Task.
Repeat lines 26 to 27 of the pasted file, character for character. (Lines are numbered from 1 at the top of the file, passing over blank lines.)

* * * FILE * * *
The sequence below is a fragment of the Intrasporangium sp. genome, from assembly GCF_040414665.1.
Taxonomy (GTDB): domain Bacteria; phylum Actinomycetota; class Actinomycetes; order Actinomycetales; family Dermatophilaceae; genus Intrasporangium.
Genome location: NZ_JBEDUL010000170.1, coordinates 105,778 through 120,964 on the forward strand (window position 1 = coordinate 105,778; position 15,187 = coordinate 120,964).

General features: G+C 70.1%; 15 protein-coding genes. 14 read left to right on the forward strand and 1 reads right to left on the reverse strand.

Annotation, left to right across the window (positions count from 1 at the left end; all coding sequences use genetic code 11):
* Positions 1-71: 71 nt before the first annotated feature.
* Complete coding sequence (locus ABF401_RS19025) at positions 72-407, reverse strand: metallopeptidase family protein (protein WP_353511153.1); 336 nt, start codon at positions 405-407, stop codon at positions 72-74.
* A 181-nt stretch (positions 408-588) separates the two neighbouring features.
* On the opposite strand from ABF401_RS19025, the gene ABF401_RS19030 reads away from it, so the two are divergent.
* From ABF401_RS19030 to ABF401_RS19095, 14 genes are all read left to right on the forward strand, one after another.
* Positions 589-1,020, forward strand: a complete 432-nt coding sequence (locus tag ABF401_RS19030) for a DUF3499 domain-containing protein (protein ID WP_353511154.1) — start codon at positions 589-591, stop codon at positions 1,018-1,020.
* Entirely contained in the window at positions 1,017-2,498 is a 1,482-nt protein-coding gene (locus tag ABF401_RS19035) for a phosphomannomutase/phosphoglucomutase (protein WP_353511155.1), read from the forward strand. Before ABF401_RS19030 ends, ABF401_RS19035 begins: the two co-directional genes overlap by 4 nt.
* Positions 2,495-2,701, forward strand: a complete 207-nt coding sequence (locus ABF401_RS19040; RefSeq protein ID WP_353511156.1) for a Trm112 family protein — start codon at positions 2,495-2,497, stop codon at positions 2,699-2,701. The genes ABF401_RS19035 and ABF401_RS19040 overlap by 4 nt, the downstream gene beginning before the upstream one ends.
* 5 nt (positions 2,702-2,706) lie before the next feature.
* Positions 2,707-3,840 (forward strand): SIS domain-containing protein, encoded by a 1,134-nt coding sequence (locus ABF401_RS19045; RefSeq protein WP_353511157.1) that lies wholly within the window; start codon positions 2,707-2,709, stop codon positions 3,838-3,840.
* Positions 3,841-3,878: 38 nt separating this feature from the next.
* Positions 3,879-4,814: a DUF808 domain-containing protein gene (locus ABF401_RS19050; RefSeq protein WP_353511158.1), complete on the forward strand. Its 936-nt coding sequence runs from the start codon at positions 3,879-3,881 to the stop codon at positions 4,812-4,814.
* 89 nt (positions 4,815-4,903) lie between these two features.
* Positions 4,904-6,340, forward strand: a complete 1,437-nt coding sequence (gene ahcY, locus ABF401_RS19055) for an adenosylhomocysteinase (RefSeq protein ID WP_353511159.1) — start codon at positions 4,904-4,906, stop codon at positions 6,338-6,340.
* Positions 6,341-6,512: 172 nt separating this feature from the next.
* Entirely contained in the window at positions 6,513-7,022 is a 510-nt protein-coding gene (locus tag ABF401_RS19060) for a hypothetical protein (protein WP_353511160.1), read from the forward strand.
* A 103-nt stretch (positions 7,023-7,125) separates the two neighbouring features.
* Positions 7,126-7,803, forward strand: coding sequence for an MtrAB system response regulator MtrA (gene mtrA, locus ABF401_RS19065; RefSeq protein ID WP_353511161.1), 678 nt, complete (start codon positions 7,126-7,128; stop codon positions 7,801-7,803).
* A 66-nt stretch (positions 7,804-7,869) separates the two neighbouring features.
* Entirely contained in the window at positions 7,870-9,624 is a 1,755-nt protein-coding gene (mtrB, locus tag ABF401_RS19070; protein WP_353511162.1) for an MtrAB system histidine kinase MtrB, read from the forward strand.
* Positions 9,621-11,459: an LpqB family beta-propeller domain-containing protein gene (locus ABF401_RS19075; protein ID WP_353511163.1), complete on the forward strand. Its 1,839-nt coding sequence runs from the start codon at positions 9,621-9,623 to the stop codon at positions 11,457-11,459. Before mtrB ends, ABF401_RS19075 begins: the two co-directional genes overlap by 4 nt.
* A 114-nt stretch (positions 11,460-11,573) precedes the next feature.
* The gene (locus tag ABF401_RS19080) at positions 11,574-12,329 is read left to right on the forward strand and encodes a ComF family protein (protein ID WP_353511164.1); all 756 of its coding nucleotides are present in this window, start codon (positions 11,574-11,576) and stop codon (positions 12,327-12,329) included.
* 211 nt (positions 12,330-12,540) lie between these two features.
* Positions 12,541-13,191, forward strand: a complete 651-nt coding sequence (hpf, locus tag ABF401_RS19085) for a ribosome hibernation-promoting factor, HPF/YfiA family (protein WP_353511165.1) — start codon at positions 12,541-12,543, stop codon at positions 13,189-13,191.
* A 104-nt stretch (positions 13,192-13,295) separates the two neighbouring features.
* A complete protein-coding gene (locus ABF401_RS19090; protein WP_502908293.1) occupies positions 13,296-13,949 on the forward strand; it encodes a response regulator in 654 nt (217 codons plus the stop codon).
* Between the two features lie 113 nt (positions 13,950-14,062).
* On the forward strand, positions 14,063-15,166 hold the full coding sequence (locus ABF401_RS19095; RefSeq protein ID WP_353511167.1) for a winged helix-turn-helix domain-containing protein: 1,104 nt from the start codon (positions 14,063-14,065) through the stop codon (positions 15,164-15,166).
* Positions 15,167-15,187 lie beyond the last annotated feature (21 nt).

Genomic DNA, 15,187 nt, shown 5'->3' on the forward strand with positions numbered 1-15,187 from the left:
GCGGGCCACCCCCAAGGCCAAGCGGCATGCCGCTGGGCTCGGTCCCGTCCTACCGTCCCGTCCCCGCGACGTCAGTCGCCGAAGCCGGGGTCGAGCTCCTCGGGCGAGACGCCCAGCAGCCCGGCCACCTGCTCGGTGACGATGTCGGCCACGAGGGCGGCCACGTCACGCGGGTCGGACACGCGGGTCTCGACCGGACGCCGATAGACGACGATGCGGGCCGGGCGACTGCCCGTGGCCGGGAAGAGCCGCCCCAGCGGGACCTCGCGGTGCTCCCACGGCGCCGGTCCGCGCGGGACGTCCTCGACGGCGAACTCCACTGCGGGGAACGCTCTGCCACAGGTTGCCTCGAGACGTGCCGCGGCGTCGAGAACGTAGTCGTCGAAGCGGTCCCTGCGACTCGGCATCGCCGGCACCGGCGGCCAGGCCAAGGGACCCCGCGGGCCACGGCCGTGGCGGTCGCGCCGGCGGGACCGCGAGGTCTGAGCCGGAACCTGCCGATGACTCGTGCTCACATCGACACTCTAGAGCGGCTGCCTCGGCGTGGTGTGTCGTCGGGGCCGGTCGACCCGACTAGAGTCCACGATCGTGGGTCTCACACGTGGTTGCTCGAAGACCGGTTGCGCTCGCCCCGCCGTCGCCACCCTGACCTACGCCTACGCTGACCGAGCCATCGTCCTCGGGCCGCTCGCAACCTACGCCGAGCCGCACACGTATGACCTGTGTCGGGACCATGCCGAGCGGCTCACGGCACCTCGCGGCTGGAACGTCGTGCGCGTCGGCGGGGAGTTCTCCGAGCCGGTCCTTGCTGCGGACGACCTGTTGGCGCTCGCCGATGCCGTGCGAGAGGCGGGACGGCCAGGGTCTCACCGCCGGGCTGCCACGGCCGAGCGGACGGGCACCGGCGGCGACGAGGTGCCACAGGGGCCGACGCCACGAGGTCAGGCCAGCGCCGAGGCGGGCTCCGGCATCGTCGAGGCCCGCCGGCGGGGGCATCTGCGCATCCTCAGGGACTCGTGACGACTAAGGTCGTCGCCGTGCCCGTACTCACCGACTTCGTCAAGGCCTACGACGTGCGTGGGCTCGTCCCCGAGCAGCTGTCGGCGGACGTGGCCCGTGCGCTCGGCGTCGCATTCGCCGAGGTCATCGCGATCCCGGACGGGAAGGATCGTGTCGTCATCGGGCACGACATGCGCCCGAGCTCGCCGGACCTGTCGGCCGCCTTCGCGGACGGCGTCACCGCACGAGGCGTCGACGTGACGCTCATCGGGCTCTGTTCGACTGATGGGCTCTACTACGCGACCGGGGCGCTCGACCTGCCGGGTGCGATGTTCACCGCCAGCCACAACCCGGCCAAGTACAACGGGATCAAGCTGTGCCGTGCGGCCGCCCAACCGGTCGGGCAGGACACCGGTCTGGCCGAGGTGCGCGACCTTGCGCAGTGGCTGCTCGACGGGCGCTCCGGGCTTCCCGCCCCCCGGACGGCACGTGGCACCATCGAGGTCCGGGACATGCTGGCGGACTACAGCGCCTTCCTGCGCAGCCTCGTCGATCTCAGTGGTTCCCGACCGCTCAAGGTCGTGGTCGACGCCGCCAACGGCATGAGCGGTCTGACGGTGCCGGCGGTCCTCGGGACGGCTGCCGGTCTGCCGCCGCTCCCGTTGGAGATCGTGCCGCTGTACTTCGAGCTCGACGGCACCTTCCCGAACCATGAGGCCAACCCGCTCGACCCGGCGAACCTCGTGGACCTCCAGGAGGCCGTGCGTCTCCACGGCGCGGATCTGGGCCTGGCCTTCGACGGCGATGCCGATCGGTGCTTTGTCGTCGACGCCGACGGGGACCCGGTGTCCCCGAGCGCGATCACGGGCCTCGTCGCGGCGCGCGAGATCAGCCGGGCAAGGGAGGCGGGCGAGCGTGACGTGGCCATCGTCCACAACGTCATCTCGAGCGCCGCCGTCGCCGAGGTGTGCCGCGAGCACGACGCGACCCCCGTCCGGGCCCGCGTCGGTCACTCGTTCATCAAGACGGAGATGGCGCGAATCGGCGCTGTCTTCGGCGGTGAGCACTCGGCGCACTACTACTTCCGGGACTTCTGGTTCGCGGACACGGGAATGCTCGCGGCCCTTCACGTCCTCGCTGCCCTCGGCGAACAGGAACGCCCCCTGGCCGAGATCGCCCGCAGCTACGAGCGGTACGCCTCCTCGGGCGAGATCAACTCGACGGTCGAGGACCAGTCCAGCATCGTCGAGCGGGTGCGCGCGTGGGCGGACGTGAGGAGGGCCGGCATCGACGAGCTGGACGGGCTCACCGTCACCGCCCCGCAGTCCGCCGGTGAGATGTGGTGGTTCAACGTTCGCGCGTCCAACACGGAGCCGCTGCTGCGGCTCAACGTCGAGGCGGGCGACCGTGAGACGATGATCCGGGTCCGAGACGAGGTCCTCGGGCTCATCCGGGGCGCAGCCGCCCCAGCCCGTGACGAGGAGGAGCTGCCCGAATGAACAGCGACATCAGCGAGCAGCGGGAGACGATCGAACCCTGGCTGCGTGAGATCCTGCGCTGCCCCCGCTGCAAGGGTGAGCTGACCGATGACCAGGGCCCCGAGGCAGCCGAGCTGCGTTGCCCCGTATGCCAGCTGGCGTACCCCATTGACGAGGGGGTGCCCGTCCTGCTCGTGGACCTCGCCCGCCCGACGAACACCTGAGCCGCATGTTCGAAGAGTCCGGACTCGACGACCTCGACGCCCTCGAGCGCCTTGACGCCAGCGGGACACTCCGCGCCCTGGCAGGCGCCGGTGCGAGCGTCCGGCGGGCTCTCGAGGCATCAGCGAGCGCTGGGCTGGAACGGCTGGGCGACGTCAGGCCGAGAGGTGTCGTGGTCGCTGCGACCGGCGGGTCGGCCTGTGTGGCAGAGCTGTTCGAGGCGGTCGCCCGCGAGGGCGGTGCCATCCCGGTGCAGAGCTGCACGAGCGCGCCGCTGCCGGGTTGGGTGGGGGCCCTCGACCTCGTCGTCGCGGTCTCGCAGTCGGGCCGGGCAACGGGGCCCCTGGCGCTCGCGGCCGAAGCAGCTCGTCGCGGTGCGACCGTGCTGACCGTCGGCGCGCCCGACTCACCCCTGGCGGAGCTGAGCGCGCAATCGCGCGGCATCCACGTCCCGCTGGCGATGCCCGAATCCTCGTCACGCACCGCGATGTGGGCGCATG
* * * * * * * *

* Positions 9,621-11,459: an LpqB family beta-propeller domain-containing protein gene (locus ABF401_RS19075; protein ID WP_353511163.1), complete on the forward strand. Its 1,839-nt coding sequence runs from the start codon at positions 9,621-9,623 to the stop codon at positions 11,457-11,459. Before mtrB ends, ABF401_RS19075 begins: the two co-directional genes overlap by 4 nt.
* A 114-nt stretch (positions 11,460-11,573) precedes the next feature.